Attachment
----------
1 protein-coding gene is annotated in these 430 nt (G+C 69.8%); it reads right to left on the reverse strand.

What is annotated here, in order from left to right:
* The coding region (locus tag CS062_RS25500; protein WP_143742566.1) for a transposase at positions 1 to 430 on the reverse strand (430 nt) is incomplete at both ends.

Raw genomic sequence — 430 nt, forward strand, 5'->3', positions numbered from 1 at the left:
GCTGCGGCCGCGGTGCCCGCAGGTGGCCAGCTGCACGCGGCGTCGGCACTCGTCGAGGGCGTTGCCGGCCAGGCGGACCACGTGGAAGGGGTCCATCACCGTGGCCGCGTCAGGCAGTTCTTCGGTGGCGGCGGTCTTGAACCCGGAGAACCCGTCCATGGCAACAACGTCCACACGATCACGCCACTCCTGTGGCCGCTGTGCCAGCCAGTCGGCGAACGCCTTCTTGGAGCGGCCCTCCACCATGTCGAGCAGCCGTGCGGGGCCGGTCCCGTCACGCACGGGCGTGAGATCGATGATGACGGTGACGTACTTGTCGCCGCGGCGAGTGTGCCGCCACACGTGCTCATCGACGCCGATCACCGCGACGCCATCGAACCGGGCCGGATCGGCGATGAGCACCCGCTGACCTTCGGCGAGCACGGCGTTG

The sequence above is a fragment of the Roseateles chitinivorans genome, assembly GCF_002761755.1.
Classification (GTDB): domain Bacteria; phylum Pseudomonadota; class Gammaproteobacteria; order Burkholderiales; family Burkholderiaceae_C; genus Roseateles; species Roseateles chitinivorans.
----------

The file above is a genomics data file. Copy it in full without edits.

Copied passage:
1 protein-coding gene is annotated in these 430 nt (G+C 69.8%); it reads right to left on the reverse strand.

What is annotated here, in order from left to right:
* The coding region (locus tag CS062_RS25500; protein WP_143742566.1) for a transposase at positions 1 to 430 on the reverse strand (430 nt) is incomplete at both ends.

Raw genomic sequence — 430 nt, forward strand, 5'->3', positions numbered from 1 at the left:
GCTGCGGCCGCGGTGCCCGCAGGTGGCCAGCTGCACGCGGCGTCGGCACTCGTCGAGGGCGTTGCCGGCCAGGCGGACCACGTGGAAGGGGTCCATCACCGTGGCCGCGTCAGGCAGTTCTTCGGTGGCGGCGGTCTTGAACCCGGAGAACCCGTCCATGGCAACAACGTCCACACGATCACGCCACTCCTGTGGCCGCTGTGCCAGCCAGTCGGCGAACGCCTTCTTGGAGCGGCCCTCCACCATGTCGAGCAGCCGTGCGGGGCCGGTCCCGTCACGCACGGGCGTGAGATCGATGATGACGGTGACGTACTTGTCGCCGCGGCGAGTGTGCCGCCACACGTGCTCATCGACGCCGATCACCGCGACGCCATCGAACCGGGCCGGATCGGCGATGAGCACCCGCTGACCTTCGGCGAGCACGGCGTTG

The sequence above is a fragment of the Roseateles chitinivorans genome, assembly GCF_002761755.1.
Classification (GTDB): domain Bacteria; phylum Pseudomonadota; class Gammaproteobacteria; order Burkholderiales; family Burkholderiaceae_C; genus Roseateles; species Roseateles chitinivorans.